I played tennis yesterday in 91F/32.8C degree weather. I was dreading it because not only was it hot, but Louisville is in a river valley and is very humid (much like the Cincinnati Masters). I have had friends from less humid environments describe playing tennis here like playing tennis “inside of an aquarium.”
By the third set, my mobility and legs were not in a great spot because I could stand to be in better aerobic shape (keep in mind that I am a master of understatement). However, in the first two sets (we pay doubles and switch partners each set – I owe my 3rd set partner an apology), I played really well. I was hitting the ball with authority, able to change spins and directions during rallies, volleyed well etc. The biggest reason for this is that my spine was loose. Some of this had to do with it being so hot, but a lot of it had to do with cross training in recent weeks.
I am 43 and my flexibility is not what it was at say 30. One of my children has gotten interested in volleyball so simply doing drills with her has led me to stretching for shots as well as serving and spiking. I think my volleyball motions for serving and spiking are derivative of my tennis serve and overhead (probably not ideal from a volleyball perspective). However, doing this does open my shoulders and loosen my upper spine. Obviously, playing more tennis would be the best way to do this, but volleyball seems to help me stand tall on the court and feel looser in my shoulders and upper spine.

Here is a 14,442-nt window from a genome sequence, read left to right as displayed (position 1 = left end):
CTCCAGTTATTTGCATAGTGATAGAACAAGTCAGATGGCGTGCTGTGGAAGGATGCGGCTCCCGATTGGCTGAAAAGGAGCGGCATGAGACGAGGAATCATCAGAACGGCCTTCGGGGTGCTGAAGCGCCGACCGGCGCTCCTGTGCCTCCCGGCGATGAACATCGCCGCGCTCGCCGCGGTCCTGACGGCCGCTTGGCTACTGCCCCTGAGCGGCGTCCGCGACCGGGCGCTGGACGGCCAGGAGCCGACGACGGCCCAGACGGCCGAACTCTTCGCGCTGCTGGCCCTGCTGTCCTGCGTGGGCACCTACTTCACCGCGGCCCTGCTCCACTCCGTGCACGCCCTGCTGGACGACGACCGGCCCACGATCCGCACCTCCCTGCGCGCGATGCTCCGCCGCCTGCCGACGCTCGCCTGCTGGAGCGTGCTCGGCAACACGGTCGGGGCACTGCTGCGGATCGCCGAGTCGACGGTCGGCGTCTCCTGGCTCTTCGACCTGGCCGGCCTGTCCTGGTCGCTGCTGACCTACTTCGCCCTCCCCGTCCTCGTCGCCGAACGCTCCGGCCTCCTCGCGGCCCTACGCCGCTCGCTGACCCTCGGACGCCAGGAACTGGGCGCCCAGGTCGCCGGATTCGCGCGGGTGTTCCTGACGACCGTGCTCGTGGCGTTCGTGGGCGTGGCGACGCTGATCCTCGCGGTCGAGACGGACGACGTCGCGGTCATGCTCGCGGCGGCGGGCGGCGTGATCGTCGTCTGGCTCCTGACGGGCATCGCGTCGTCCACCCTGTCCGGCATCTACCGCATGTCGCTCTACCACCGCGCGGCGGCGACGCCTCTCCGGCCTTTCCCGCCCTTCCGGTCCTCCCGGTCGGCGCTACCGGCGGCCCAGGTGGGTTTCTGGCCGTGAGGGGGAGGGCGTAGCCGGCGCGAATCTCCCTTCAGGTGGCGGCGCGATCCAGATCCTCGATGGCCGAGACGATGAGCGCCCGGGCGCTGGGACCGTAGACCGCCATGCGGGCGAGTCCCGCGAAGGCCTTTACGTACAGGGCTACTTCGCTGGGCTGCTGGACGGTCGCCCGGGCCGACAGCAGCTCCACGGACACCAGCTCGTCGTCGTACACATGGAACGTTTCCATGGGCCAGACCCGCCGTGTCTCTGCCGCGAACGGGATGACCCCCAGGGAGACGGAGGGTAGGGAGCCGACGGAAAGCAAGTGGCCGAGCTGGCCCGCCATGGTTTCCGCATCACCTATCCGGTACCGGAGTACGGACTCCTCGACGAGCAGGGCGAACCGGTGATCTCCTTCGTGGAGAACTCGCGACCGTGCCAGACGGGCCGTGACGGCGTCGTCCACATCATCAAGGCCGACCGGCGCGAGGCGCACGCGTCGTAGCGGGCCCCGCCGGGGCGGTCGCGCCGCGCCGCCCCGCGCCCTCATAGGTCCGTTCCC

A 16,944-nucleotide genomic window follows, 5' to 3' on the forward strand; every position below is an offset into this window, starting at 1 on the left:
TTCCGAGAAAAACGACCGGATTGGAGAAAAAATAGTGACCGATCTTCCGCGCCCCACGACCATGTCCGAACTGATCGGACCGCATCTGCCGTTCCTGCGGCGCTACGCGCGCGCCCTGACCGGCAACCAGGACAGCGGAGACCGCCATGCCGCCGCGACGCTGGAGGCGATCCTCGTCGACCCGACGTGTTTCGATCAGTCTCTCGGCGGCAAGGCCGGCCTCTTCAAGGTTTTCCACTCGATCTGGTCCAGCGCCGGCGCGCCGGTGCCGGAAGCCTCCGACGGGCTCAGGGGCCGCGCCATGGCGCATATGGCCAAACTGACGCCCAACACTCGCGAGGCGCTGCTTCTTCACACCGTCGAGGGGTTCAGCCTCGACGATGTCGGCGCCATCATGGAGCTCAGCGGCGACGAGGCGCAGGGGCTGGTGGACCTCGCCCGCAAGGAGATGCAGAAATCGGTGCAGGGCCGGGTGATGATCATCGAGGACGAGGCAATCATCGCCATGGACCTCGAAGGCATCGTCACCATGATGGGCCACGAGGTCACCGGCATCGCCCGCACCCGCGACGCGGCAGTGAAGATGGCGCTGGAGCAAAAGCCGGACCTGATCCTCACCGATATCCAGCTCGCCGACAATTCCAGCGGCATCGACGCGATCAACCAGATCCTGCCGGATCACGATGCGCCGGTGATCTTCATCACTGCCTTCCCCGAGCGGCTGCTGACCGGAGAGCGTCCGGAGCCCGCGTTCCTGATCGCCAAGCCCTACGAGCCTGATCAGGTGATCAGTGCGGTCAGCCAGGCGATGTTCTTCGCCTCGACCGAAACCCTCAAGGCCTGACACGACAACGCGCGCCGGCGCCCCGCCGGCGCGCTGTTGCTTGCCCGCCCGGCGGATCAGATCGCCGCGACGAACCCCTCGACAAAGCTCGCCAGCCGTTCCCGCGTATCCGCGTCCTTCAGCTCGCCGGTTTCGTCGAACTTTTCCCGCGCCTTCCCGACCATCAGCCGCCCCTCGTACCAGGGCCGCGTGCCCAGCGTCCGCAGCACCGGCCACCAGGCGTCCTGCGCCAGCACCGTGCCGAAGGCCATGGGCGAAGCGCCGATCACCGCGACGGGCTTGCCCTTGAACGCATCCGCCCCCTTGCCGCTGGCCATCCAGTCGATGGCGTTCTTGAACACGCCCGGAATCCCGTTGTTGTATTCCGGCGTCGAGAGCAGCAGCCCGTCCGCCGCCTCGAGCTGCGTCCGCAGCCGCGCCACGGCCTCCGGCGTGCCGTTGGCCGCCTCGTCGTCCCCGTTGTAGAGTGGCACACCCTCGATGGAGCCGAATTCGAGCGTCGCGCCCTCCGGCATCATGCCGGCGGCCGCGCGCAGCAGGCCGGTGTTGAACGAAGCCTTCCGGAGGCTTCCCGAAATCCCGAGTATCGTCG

In terms of loosening my entire body, DDP Yoga does wonders. Again flexibility is not my strong suit, but doing this program (and probably any form of yoga) got me on court yesterday feeling like a hot and humid player in the zone. During warm-ups and the first two sets, I felt so free to move on the court. I cannot recommend this form of yoga enough to tennis players!
Time in a pool can oil up rusty joints
With summer here, I have been in the area swimming pool with my kids. It too has helped my spine feel longer and looser. This helps when serving, when needing to snap through the ball on an overhead, and when reaching for a poach at the net in doubles. Time in a pool can help give some oil to the Tin Man so to speak.
Obviously, playing two good sets is not my goal. While flexibility may have been addressed, I need some cross training to help me improve my mobility, my aerobic conditioning, and my body weight. I tend to prefer games in which I get exercise to time on a trail, track, or treadmill. In order to trick myself into doing this, I am thinking that basketball may be my best path forward. Of course, I could do 10 spider drills and feel a sense of dread ahead of time and exhausted satisfaction (deep despair?) when they are over.